Just in case there are any readers who haven’t heard of Dr. Offit, he is an infectious disease specialist, co-inventor of a rotavirus vaccine, and outspoken critic of the idea that vaccines caused an autism epidemic. Or, as Ms. Wallace writes in her introduction, “To hear his enemies talk, you might think Paul Offit is the most hated man in America.”
The piece points out the very real dangers of vaccine preventable diseases. It also discusses briefly some of the luminaries of the anti-vaccine movement: people like Jenny McCarthy, Robert F. Kennedy Jr and his deeply flawed article in Rolling Stone, Barbara Loe Fisher…unfortunately it is a long list.
Ms. Wallace also discusses autism’s thriving alternative medical community. Search for “Enter the snake oil salesmen” if you want to find that section quickly. Ms. Wallace attended an Autism One conference and reports on her findings.
In discussing how the membership in the CDC ’s Advisory Committee on Immunization Practices has changed from mostly medical and vaccine professionals to mostly epidemiologists and public health professionals, Ms. Wallace writes:
That’s not by accident. According to science journalist Michael Specter, author of the new book Denialism: How Irrational Thinking Hinders Scientific Progress, Harms the Planet and Threatens Our Lives, the controversy surrounding vaccine safety has made lack of expertise a requirement when choosing members of prominent advisory panels on the issue. “It’s shocking,” Specter says. “We live in a country where it’s actually a detriment to be an expert about something.” When expertise is diminished to such an extent, irrationality and fear can run amok.
Dr. Offit makes a very good point in the article about risk:
“The choice not to get a vaccine is not a choice to take no risk,” he says. “It’s just a choice to take a different risk, and we need to be better about saying, ‘Here’s what that different risk looks like.’ Dying of Hib meningitis is a horrible, ugly way to die.”
Unfortunately, we now have highly visible doctors like “Doctor Bob” Sears who recommend that people who don’t vaccinate “hide in the herd” so to speak. He tells people in his book that if they don’t vaccinate they should keep quiet about it so that vaccination rates stay high and their family remains protected by the rest of us who do vaccinate.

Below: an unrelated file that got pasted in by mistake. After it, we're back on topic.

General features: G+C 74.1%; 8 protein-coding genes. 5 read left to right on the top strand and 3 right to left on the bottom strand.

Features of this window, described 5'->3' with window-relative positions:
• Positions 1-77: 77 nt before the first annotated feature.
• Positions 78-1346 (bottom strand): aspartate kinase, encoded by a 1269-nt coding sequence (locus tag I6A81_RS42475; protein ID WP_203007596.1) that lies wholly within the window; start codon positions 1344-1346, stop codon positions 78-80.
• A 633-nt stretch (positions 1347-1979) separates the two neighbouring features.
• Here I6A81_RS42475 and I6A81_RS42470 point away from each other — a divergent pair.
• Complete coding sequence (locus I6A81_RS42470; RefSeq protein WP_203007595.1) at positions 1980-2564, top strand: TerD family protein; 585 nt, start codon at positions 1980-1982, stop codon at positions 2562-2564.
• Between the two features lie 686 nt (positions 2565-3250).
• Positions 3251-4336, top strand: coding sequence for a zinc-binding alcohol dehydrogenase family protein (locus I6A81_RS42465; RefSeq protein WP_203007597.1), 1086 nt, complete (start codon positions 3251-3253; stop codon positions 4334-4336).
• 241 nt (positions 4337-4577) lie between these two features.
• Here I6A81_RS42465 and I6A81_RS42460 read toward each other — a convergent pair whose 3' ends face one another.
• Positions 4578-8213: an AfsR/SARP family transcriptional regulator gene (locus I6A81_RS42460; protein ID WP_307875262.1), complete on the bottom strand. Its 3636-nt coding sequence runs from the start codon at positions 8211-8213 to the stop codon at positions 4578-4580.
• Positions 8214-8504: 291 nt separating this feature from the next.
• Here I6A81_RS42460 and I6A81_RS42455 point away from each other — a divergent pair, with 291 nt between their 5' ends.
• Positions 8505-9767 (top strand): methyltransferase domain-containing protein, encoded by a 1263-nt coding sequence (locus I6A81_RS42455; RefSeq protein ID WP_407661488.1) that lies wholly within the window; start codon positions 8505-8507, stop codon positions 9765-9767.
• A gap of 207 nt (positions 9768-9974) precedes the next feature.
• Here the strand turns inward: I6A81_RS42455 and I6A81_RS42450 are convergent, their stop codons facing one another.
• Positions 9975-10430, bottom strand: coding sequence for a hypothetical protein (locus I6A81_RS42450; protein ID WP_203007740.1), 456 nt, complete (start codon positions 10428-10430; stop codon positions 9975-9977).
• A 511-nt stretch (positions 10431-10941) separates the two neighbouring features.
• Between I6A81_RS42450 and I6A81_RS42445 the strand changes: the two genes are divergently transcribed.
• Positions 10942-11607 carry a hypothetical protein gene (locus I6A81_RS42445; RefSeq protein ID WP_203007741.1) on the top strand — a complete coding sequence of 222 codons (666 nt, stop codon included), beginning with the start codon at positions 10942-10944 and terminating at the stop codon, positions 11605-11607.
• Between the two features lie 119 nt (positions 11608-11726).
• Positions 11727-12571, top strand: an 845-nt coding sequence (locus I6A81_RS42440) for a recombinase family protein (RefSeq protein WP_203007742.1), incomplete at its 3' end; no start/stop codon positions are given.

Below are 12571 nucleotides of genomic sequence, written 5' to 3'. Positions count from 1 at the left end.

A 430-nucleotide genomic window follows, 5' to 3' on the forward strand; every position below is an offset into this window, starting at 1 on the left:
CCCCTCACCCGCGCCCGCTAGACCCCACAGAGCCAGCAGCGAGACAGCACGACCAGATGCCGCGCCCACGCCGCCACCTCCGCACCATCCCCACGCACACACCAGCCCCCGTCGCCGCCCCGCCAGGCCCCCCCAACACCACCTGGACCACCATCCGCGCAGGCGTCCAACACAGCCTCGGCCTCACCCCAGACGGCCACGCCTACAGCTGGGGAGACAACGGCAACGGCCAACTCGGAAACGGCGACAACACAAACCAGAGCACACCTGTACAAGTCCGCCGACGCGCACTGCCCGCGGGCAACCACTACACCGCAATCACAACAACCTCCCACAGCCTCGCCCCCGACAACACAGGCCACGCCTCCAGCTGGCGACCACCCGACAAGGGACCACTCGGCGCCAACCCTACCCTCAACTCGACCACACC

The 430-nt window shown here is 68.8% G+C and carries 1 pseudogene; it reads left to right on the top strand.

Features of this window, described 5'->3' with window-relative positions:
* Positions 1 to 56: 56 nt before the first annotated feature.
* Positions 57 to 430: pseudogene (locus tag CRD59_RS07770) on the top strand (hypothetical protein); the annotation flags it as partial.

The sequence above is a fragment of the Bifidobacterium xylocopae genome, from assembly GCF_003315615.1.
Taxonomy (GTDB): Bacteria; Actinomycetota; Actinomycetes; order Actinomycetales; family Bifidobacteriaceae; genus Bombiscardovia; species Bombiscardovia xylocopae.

While morally reprehensible, Dr. Bob’s advice is accurate. From the Wired story:
The frightening implications of this kind of anecdote were illustrated by a 2002 study published in The Journal of Infectious Diseases. Looking at 3,292 cases of measles in the Netherlands, the study found that the risk of contracting the disease was lower if you were completely unvaccinated and living in a highly vaccinated community than if you were completely vaccinated and living in a relatively unvaccinated community. Why? Because vaccines don’t always take. What does that mean? You can’t minimize your individual risk unless your herd, your friends and neighbors, also buy in.
Wired makes special note of the organizations which are particularly vocal in the “anti-vaccine” message:
Though many of these organizations would not define themselves as such, these are the most active organizations and websites in the current battle against vaccines:
National Vaccine Information Center Autism One Generation Rescue SafeMinds Treating Autism National Autism Association Autism File
As Orac points out, the Age of Autism blog would fit in well with the above list.
I wish I could bet on the criticisms that are headed towards Dr. Offit after this article. I’m fairly confident I can pick out the paragraphs that will be focused upon.
If you read the article, you will understand this: Bonnie, thanks for loaning us your husband. He is a true friend to children.